Sanjay Dixit

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Why the Vengsarkars of this world don’t win elections

The outrage with which former players have received the defeat of Dilip Vengsarkar has once again revived the old debate - should the Sports Associations be exclusively reserved for the former players? Though Dilip has taken it sportingly but some of the comments from former players have been interesting to say the least.



This is not a legal question, not even an ethical one. This question is one of domain knowledge of the game. The presumption is that the domain knowledge of the game best inheres in a former player. The bigger the level that a player has represented, the better his knowledge of the game.



The question is whether it is enough to have played the game at the highest level to run an Association. Allied to that is the question whether it is enough to have run a ministry to be able to run a sports association. I have carefully heard the arguments on both sides. The extreme point of view of course came from Bishen Singh Bedi who termed Mumbai cricket as a loser due to the victory of a former CM of Maharashtra.



Between these two arguments is also the question of art of contesting elections of democratic bodies. Elections can be a messy affair and the theory of elections is as different from the practice as chalk is from cheese. Dilip Vengsarkar has done yeoman service to Mumbai cricket and has given back more to Mumbai cricket than he has got. He is one wedded to the field. He runs academies, conducts tournaments, attends games and passionately promotes the U-14s and U-16s. He has been in MCA administration for many years and has been representing them in BCCI. He genuinely invests in Mumbai cricket's future. He is a notable exception in his tribe as there are many other greats who have done precious little for Mumbai cricket except to attend a few committee meetings. Yet this was not enough to convince the voters to elect him.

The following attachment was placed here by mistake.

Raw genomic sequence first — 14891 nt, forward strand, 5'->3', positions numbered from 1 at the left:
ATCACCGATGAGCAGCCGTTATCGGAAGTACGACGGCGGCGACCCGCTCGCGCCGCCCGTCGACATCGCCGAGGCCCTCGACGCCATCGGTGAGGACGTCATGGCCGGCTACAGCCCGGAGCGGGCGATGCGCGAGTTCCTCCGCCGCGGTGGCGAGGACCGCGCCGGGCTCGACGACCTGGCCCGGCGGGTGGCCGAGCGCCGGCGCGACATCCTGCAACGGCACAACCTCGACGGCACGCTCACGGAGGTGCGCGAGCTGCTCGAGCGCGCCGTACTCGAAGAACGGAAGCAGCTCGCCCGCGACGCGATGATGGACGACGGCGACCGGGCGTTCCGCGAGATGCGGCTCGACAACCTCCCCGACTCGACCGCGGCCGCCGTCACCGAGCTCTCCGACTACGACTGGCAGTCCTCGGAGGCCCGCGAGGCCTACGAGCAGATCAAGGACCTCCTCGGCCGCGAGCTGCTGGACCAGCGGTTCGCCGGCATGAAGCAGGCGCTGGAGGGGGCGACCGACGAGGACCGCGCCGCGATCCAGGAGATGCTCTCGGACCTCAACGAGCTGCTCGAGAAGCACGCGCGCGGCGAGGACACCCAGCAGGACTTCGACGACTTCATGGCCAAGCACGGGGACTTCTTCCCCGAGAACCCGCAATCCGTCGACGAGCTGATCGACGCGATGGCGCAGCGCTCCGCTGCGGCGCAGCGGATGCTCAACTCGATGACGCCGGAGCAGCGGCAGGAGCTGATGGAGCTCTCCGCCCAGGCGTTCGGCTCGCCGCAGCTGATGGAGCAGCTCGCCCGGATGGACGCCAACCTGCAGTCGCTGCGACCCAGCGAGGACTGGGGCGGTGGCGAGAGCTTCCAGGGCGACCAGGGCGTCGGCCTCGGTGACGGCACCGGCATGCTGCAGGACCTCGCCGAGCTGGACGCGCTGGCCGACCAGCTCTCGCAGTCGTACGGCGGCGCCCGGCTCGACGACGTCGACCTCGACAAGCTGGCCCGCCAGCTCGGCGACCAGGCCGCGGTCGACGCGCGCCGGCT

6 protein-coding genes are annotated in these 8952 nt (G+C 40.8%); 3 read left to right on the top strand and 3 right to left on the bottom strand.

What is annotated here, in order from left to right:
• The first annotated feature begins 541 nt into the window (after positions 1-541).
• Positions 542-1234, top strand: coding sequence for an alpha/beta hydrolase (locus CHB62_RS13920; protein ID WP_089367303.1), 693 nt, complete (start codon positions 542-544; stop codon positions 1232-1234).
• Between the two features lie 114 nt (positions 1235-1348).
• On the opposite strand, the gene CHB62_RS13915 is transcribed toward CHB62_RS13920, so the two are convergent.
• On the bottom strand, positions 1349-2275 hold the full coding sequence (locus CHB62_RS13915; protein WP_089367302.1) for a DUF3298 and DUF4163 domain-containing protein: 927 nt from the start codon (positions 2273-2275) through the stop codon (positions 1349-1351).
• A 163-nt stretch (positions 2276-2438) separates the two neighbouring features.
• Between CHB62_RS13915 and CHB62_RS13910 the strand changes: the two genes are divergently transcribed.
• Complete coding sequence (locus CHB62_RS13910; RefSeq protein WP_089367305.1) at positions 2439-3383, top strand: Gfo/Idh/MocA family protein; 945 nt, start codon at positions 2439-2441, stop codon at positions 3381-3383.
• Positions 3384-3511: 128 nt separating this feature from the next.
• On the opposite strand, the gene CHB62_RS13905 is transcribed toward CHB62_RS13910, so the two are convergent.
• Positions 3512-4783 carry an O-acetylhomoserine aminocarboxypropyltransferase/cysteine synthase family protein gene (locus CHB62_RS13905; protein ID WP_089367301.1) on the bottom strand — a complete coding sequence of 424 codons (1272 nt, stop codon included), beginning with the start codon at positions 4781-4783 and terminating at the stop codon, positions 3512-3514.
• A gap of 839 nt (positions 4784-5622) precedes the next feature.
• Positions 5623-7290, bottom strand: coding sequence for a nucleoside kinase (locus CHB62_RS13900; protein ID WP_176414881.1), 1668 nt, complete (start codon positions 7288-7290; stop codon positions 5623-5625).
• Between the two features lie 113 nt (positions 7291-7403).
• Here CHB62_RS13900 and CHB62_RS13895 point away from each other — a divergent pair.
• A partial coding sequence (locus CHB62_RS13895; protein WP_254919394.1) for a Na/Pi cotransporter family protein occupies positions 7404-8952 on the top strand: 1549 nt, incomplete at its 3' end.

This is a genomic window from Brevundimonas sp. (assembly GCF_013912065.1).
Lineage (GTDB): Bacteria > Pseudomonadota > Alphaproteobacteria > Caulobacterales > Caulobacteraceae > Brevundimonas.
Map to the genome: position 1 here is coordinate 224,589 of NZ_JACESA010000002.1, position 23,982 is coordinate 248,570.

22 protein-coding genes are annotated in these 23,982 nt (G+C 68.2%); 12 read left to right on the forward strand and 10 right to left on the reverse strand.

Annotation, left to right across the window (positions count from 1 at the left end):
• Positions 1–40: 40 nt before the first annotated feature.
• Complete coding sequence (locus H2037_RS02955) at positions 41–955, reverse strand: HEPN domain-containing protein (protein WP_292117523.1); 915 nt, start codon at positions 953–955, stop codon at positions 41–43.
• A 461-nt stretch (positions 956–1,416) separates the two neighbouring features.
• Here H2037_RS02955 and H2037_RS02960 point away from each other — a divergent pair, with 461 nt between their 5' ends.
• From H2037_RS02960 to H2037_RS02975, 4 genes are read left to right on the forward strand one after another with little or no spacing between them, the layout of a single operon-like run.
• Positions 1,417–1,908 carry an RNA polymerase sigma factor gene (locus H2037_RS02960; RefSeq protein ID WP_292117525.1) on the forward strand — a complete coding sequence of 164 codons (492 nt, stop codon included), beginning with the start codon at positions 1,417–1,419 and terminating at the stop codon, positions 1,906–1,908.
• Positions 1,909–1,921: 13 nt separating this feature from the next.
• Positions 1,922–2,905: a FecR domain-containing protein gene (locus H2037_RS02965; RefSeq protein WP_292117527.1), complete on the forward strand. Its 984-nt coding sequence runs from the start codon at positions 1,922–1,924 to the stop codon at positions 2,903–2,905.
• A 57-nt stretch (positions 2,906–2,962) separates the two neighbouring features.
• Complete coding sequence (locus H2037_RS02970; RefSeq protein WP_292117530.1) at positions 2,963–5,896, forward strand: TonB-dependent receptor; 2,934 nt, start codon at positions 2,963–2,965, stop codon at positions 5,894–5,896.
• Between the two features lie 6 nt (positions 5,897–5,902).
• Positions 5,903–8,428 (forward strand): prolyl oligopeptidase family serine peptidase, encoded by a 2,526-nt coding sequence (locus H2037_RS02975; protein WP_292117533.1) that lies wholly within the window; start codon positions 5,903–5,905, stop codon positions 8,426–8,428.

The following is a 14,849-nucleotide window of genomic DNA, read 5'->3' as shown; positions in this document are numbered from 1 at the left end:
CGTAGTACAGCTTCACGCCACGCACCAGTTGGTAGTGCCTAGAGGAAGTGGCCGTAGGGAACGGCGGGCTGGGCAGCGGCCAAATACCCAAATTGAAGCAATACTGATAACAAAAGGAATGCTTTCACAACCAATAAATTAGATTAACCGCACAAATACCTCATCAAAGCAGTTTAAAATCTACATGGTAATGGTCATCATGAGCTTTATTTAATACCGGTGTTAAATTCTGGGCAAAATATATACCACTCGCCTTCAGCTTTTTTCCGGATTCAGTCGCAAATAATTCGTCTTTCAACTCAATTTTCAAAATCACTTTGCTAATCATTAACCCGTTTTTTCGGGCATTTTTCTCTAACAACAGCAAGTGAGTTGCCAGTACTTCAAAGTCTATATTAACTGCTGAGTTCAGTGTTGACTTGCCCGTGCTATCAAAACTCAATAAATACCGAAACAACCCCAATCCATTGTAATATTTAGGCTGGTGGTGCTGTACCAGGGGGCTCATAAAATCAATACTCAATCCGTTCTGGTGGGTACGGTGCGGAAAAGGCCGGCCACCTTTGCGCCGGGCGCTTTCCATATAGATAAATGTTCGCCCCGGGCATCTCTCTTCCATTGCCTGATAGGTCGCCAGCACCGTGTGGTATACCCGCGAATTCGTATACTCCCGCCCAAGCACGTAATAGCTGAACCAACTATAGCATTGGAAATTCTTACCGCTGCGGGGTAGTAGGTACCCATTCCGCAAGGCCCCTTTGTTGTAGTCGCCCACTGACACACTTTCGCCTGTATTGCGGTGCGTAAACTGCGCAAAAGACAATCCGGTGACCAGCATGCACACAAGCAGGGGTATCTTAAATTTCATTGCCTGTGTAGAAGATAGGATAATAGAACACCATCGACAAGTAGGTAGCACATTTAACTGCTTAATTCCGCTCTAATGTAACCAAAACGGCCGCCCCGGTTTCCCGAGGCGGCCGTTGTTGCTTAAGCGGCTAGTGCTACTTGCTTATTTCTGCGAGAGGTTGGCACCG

The converse argument is that Bombay cricket's best years, including a 15 year run as Ranji champions came when SK Wankhede was its President. Their signature property, the Wankhede Stadium was his handiwork and Bombay dominated Indian cricket like a colossus during his reign. He was not a cricketer, much less a Test player. He knew his voters though. He knew their requirements and was able to carry them. At the same time, he spawned a system in which the cricketers did the specialized jobs, such as coaching and selections and he promoted a fair system where only the best could represent Bombay. Even under Sharad Pawar, Mumbai has been winning Ranji Trophy time and again.



I asked Makarand Waingankar, veteran sports journalist and a close friend of Dilip, what he thought of it. Mac was forthright as always. He said, "The politician knows the system and its loopholes and how to exploit it. The cricketer knows his cricket and thinks that the voters would reward his cricket acumen. This doesn't happen."



Why this doesn't happen would be the next logical question. A Test cricketer would spend all his formative years and the best part of his youth playing the game. He learns the art of batsmanship, the nuances of bowling, the finer aspects of cricketing strategy and all about the modern developments in training methodology. After having represented India for many years, he retires and then realizes that he has spent the better part of his life doing things that the public has enjoyed but he has neglected learning things which make for moving up in life outside cricket. He may probably have neglected education and he has not the ghost of an idea about financial aspects of running an association, much less contesting an election. He would be ideally suited for running the cricketing aspect of an Association if he gets the co-operation of a competent Administrator. To run the administration, he would have to learn the ropes, the politics, the legal complications, the financial aspects, Income Tax and Service Tax issues, and not the least, liaison with various agencies. While a politician would have been exposed to many of these facets of running an Association right from the beginning of his career, there would hardly be a Test player who would have been exposed to these before retirement. This puts an ex-player at a considerable handicap even before the race begins.